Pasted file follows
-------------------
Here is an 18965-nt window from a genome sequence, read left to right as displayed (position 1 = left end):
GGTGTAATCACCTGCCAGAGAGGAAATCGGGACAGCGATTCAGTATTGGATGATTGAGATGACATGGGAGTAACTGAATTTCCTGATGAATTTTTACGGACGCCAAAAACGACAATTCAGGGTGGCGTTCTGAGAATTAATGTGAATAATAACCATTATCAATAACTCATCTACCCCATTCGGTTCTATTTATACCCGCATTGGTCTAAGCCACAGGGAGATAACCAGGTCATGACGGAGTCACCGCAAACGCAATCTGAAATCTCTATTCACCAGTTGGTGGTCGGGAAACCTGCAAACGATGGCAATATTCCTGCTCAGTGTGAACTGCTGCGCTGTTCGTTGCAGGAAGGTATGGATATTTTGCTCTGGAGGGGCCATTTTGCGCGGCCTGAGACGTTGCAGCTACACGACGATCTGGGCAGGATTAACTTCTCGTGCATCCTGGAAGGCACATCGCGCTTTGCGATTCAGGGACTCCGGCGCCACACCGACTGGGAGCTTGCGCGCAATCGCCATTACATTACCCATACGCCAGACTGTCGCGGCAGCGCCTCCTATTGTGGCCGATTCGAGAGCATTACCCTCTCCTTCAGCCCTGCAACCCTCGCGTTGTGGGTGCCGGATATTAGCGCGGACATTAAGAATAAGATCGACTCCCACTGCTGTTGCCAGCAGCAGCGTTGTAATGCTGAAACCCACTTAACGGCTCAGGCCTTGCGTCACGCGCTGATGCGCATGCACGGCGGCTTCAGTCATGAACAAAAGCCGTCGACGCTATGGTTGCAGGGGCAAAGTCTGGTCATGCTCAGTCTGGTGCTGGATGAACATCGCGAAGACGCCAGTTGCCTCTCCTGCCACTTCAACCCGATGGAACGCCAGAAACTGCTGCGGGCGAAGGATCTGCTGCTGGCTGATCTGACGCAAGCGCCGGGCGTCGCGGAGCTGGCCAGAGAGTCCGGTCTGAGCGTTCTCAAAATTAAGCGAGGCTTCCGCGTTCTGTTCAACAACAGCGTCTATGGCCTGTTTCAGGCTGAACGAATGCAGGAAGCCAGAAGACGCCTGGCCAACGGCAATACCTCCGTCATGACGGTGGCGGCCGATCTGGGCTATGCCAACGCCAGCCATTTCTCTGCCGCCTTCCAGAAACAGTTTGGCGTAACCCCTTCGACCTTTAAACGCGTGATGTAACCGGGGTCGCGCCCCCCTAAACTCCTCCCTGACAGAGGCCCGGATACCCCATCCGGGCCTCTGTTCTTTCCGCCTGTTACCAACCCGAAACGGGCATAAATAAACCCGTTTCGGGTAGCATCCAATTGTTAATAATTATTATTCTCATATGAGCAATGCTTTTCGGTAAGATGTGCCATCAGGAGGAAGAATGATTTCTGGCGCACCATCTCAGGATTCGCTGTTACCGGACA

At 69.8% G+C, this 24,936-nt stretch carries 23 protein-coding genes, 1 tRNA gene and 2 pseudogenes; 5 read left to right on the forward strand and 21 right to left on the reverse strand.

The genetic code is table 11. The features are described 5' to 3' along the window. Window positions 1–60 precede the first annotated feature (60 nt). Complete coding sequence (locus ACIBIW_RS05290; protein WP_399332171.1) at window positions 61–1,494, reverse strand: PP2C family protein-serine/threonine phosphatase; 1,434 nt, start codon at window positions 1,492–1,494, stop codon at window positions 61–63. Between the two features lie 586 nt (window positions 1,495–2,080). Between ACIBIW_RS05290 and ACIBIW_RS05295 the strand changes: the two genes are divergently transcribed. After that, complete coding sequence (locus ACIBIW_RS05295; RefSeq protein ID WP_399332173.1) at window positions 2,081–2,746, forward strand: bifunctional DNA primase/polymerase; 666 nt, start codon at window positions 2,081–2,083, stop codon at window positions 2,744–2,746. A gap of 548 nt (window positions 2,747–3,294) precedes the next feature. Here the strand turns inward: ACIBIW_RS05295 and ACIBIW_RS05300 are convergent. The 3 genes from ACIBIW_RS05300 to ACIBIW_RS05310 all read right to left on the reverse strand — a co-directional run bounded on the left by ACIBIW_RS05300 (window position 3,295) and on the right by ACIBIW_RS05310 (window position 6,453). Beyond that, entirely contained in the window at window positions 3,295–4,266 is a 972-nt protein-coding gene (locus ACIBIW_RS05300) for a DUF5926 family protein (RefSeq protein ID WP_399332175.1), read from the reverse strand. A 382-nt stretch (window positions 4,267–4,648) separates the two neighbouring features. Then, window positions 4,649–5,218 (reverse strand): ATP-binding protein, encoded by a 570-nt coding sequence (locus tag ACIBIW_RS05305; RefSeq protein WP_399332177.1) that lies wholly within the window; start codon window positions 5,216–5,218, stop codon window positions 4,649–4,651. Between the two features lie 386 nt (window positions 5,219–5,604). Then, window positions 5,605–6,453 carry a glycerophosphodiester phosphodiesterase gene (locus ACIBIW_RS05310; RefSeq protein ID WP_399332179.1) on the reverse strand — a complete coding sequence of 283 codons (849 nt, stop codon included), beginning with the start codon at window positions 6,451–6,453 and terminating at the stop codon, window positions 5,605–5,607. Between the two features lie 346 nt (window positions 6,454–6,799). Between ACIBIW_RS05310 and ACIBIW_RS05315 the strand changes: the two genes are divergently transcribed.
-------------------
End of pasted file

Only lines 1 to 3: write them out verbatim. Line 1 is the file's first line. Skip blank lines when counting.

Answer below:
Here is an 18965-nt window from a genome sequence, read left to right as displayed (position 1 = left end):
GGTGTAATCACCTGCCAGAGAGGAAATCGGGACAGCGATTCAGTATTGGATGATTGAGATGACATGGGAGTAACTGAATTTCCTGATGAATTTTTACGGACGCCAAAAACGACAATTCAGGGTGGCGTTCTGAGAATTAATGTGAATAATAACCATTATCAATAACTCATCTACCCCATTCGGTTCTATTTATACCCGCATTGGTCTAAGCCACAGGGAGATAACCAGGTCATGACGGAGTCACCGCAAACGCAATCTGAAATCTCTATTCACCAGTTGGTGGTCGGGAAACCTGCAAACGATGGCAATATTCCTGCTCAGTGTGAACTGCTGCGCTGTTCGTTGCAGGAAGGTATGGATATTTTGCTCTGGAGGGGCCATTTTGCGCGGCCTGAGACGTTGCAGCTACACGACGATCTGGGCAGGATTAACTTCTCGTGCATCCTGGAAGGCACATCGCGCTTTGCGATTCAGGGACTCCGGCGCCACACCGACTGGGAGCTTGCGCGCAATCGCCATTACATTACCCATACGCCAGACTGTCGCGGCAGCGCCTCCTATTGTGGCCGATTCGAGAGCATTACCCTCTCCTTCAGCCCTGCAACCCTCGCGTTGTGGGTGCCGGATATTAGCGCGGACATTAAGAATAAGATCGACTCCCACTGCTGTTGCCAGCAGCAGCGTTGTAATGCTGAAACCCACTTAACGGCTCAGGCCTTGCGTCACGCGCTGATGCGCATGCACGGCGGCTTCAGTCATGAACAAAAGCCGTCGACGCTATGGTTGCAGGGGCAAAGTCTGGTCATGCTCAGTCTGGTGCTGGATGAACATCGCGAAGACGCCAGTTGCCTCTCCTGCCACTTCAACCCGATGGAACGCCAGAAACTGCTGCGGGCGAAGGATCTGCTGCTGGCTGATCTGACGCAAGCGCCGGGCGTCGCGGAGCTGGCCAGAGAGTCCGGTCTGAGCGTTCTCAAAATTAAGCGAGGCTTCCGCGTTCTGTTCAACAACAGCGTCTATGGCCTGTTTCAGGCTGAACGAATGCAGGAAGCCAGAAGACGCCTGGCCAACGGCAATACCTCCGTCATGACGGTGGCGGCCGATCTGGGCTATGCCAACGCCAGCCATTTCTCTGCCGCCTTCCAGAAACAGTTTGGCGTAACCCCTTCGACCTTTAAACGCGTGATGTAACCGGGGTCGCGCCCCCCTAAACTCCTCCCTGACAGAGGCCCGGATACCCCATCCGGGCCTCTGTTCTTTCCGCCTGTTACCAACCCGAAACGGGCATAAATAAACCCGTTTCGGGTAGCATCCAATTGTTAATAATTATTATTCTCATATGAGCAATGCTTTTCGGTAAGATGTGCCATCAGGAGGAAGAATGATTTCTGGCGCACCATCTCAGGATTCGCTGTTACCGGACA

At 69.8% G+C, this 24,936-nt stretch carries 23 protein-coding genes, 1 tRNA gene and 2 pseudogenes; 5 read left to right on the forward strand and 21 right to left on the reverse strand.